With early voting underway and the state’s primaries set for June 7, many electors are pondering how they can participate if they are not registered with one of the three major political parties in New Mexico. In April, Secretary of State Maggie Toulouse Oliver announced that unaffiliated voters can update their voter registration to one of the three major political parties the same day voting takes place to participate in the primaries. Electors can reverse the change immediately after casting their vote at the county clerk’s office or through the state’s voter registration portal.
On May 31, a question was asked on NextDoor to see if far northeast Albuquerque residents had any thoughts on the issue. The question asks, “What are your thoughts on allowing voters not affiliated with any major political party to update their voter registration to a major party on the same day as voting in the state’s primary elections? Should New Mexico have open or closed primaries?”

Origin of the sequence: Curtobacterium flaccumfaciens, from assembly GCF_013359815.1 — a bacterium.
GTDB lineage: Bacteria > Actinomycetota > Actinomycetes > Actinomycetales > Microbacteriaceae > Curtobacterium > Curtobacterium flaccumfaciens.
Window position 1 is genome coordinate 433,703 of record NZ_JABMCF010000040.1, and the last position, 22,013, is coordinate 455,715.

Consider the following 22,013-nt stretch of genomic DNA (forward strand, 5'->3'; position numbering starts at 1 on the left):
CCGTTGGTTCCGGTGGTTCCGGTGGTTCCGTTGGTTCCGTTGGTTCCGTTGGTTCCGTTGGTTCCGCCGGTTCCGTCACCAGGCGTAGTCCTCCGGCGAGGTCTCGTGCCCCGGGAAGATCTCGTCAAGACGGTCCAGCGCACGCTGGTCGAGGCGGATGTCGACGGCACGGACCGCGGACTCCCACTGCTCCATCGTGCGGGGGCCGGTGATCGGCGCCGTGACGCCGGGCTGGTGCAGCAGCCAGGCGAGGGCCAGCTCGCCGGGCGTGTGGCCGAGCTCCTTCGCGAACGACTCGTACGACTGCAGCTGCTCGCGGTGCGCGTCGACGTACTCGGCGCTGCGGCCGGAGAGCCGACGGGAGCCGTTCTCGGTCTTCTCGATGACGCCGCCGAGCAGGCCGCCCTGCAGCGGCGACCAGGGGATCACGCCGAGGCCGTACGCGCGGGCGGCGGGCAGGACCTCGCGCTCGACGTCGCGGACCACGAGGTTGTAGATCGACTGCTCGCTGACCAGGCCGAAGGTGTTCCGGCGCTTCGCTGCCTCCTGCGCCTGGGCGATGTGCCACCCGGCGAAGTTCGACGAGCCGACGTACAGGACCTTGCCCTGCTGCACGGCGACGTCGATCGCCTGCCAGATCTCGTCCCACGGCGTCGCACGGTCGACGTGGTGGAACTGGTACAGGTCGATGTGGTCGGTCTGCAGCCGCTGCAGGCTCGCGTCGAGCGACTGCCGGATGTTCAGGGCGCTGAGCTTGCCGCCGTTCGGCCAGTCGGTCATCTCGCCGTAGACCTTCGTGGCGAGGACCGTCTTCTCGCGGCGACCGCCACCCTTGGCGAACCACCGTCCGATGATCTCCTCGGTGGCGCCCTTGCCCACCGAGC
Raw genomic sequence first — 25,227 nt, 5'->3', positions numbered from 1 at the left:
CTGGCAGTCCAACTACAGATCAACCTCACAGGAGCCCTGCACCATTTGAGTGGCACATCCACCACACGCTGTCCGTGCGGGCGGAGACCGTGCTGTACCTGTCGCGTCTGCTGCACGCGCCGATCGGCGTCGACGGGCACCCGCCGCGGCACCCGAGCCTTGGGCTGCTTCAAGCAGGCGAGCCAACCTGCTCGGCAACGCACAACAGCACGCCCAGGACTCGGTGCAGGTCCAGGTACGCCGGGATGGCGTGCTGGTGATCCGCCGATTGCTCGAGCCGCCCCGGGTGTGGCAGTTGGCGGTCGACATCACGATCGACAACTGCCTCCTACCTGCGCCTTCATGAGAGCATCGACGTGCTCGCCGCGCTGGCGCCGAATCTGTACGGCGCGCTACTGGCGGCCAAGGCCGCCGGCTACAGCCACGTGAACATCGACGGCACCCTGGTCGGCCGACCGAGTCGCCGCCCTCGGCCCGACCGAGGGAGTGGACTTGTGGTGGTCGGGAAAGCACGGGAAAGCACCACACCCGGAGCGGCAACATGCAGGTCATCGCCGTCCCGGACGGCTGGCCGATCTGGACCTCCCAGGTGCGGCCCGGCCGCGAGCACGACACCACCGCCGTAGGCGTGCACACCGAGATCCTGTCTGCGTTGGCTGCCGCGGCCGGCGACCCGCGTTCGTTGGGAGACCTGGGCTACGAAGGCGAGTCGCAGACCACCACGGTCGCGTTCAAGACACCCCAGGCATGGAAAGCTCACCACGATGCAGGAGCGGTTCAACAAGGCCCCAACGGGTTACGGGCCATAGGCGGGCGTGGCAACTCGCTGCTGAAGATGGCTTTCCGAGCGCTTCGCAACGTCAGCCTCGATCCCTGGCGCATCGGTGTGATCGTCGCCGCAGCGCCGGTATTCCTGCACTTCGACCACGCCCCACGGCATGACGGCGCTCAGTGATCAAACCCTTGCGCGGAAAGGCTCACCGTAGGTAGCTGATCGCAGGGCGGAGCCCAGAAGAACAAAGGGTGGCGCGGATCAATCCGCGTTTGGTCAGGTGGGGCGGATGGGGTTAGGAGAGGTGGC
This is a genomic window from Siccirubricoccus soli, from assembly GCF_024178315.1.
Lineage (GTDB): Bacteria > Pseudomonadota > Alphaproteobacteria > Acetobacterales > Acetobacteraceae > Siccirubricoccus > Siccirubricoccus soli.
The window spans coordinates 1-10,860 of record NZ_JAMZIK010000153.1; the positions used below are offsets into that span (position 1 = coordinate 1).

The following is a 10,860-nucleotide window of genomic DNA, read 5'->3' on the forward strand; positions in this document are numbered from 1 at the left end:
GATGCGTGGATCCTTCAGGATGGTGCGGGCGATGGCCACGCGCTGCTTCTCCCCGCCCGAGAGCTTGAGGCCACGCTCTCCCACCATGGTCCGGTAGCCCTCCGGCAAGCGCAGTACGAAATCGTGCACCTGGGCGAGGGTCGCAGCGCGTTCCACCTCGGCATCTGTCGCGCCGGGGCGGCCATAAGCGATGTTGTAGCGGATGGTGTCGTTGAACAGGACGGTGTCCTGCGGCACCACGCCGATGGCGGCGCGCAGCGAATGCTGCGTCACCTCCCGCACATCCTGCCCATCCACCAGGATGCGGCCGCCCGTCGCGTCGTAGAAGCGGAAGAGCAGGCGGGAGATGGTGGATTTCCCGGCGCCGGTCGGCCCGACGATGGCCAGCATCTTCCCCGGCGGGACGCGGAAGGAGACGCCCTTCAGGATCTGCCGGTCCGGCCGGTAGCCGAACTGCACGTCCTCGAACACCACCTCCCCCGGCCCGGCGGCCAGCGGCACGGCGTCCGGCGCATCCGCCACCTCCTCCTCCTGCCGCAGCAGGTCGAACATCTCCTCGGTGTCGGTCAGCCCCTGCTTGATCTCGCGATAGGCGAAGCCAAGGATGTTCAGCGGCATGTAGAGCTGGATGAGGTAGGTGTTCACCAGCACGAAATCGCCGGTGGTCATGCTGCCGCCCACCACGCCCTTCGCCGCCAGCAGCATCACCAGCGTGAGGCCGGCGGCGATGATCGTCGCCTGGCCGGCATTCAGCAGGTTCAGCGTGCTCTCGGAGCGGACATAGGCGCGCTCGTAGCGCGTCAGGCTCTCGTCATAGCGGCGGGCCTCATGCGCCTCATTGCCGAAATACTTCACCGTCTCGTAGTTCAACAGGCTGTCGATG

Of the 35 neighbors the question was asked to, one provided a response. Melissa R. of Heritage East replied, “I actually asked my husband something similar a couple of weeks back, ‘Why do those who are party affiliated get to narrow the field before I have a chance to vote?’ We are not party affiliated only because there is not party, at present, which represents us.”
According to Ballotpedia, New Mexico is one of 14 states with closed primaries. In 21 states, at least one political party has open primaries for congressional and state-level offices. Fifteen states have semi-closed primaries, three states have a top-two primary system, and Alaska has a top-four primary for state executive, state legislative and congressional elections. Alaska also allows ranked-choice voting for state, congressional and presidential offices.